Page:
I called death down
I called death down on the heads of those I cherished.
One after the other, their deaths occured.
I cannot bear to think how many perished.
These graves were all predicted by my word.
As ravens circle above the place
Where they smell fresh-blooded limbs,
So my love, with triumphant face,
Inflicted its wild hymns.
Being with you is sweet beyond mention,
You’re as close as the heart I call my own.
Give me both hands, pay careful attention,
I beseech you: go away, and leave me alone.
Don’t let me know where you make your homes.
Oh, Muse, don’t call to him from above,
May he live, unmentioned in my poems,
Ignorant of all my love.
[translated from the Russian by Lyn Coffin]
In his introduction to the collection that this poem is taken from (Anna Akhmatova: Poems, W.W. Norton & Co., 1983), Brodsky writes:
“Naturally enough, poems of this sort couldn’t be published, nor could they even be written down or retyped. They could only be memorized by the author and by some seven other people since she didn’t trust her own memory. From time to time, she’d meet a person privately and ask him or her to recite quietly this or that selection as a means of inventory. This precaution was far from being excessive: people would disappear forever for smaller things than a piece of paper with a few lines on it.”
It’s ironic, isn’t it? For centuries poets have been promising their beloveds immortality in verse. “So long as men can breathe or eyes can see / So long lives this, and this gives life to thee”, Shakespeare writes, and the sentiment recurs again and again throughout the ages that follow. And yet here we are, in the Russian police state, and suddenly the act of naming has turned fatal, the poem guaranteeing not eternal fame but instant execution.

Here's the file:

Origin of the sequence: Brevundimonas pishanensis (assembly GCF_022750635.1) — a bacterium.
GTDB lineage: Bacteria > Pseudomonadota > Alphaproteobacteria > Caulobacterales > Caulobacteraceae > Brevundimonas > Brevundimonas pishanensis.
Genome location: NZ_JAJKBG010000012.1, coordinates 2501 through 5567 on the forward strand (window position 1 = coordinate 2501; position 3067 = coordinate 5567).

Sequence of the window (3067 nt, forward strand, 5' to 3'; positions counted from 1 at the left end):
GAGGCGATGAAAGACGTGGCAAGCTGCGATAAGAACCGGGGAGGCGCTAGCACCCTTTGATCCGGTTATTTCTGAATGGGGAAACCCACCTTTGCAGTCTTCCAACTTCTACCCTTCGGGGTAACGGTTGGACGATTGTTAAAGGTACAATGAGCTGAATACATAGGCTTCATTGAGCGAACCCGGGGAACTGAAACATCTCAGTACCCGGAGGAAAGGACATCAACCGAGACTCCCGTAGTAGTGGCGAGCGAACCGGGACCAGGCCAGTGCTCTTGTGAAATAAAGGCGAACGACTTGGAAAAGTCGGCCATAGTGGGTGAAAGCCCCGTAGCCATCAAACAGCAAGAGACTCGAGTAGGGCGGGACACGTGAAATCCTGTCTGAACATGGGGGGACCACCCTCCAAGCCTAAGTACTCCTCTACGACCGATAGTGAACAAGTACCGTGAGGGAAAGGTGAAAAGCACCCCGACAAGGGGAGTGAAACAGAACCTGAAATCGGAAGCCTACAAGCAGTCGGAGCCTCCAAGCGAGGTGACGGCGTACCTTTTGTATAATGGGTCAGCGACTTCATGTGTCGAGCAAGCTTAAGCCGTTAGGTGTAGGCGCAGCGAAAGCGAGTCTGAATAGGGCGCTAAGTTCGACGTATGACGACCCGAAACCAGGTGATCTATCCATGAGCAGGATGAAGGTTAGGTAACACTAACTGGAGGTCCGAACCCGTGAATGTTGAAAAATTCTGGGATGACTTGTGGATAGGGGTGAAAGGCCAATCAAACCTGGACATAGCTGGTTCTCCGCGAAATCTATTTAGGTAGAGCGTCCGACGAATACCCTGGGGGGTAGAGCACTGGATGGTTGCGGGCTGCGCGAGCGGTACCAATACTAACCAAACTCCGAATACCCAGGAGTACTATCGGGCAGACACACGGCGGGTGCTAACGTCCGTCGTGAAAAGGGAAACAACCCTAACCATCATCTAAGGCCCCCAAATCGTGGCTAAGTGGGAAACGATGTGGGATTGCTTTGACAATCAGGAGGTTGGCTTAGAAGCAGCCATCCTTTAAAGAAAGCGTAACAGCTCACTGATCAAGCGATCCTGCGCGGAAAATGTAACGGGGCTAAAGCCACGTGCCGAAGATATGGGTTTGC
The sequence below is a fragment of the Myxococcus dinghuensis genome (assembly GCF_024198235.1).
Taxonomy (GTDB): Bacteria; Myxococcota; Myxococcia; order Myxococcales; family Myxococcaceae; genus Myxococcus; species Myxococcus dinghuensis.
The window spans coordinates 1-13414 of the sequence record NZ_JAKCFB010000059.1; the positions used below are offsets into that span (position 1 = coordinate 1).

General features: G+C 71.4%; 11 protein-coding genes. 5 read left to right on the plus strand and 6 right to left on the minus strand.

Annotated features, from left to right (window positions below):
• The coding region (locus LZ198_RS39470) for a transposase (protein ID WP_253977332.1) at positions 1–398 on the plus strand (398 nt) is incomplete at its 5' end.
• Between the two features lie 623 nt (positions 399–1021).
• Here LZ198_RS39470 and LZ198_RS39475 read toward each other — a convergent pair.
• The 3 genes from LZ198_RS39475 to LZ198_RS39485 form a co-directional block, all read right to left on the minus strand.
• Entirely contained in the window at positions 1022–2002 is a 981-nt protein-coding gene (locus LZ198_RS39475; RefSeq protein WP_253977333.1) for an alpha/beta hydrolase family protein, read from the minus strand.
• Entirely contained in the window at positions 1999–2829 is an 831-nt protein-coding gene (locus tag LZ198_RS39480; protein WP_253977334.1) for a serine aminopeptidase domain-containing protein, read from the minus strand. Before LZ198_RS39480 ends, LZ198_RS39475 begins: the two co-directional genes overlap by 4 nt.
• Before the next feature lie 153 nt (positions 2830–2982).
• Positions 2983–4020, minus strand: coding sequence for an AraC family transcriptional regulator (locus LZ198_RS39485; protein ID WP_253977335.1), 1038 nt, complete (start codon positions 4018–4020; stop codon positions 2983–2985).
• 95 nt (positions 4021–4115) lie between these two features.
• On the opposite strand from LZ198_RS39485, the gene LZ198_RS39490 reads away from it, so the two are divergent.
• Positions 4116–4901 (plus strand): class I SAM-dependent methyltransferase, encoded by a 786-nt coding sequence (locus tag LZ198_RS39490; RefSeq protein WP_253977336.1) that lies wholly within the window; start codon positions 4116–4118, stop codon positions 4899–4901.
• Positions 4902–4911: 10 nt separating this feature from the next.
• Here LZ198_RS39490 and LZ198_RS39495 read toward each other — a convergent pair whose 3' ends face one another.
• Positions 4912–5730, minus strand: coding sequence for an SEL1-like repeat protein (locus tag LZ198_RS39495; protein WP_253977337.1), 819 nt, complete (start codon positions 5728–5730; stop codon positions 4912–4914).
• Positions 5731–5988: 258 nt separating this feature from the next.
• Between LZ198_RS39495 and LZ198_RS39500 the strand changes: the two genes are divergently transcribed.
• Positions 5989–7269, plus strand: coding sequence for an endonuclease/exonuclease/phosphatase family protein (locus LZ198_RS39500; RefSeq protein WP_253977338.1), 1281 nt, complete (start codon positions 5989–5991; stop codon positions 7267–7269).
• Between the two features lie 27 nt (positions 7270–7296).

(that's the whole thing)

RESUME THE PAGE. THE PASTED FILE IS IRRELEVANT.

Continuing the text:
Akhmatova wrote this poem in 1921, the year her first husband, poet Nikolay Gumilyov, was executed by the Soviets. In the years to come, she would suffer much at the hands of the state – the arrest and death of her friend and fellow poet Osip Mandelstam, the arrest and death of her third husband, Nikolai Punin and the arrest of her and Nikolay’s son, Lev, whose incarceration would become the subject of her incredible ‘Requiem’.
Knowing the trials that lie ahead, this poem seems prophetic, but even without that context it is a heartbreaking poem. The exquisite violence of that image of love as a scavenger, conveying so perfectly the horror of something as tender as a love poem turned into an instrument of betrayal; the grief and guilt of the first stanza perfectly balancing the self-denial of the second. If there was ever any doubt about Akhmatova being one of the finest lyric poets of all time, today’s poem should put it to rest.
I could go on, but I’ll leave you with another quote from Brodsky, who says it so much better than I ever could:
“her verses are to survive whether published or not: because of the prosody, because they are charged with time in both [mundane and metaphysical] senses. They will survive because language is older than state and because prosody always survives history. In fact, it hardly needs history; all it needs is a poet, and Akhmatova was just that.”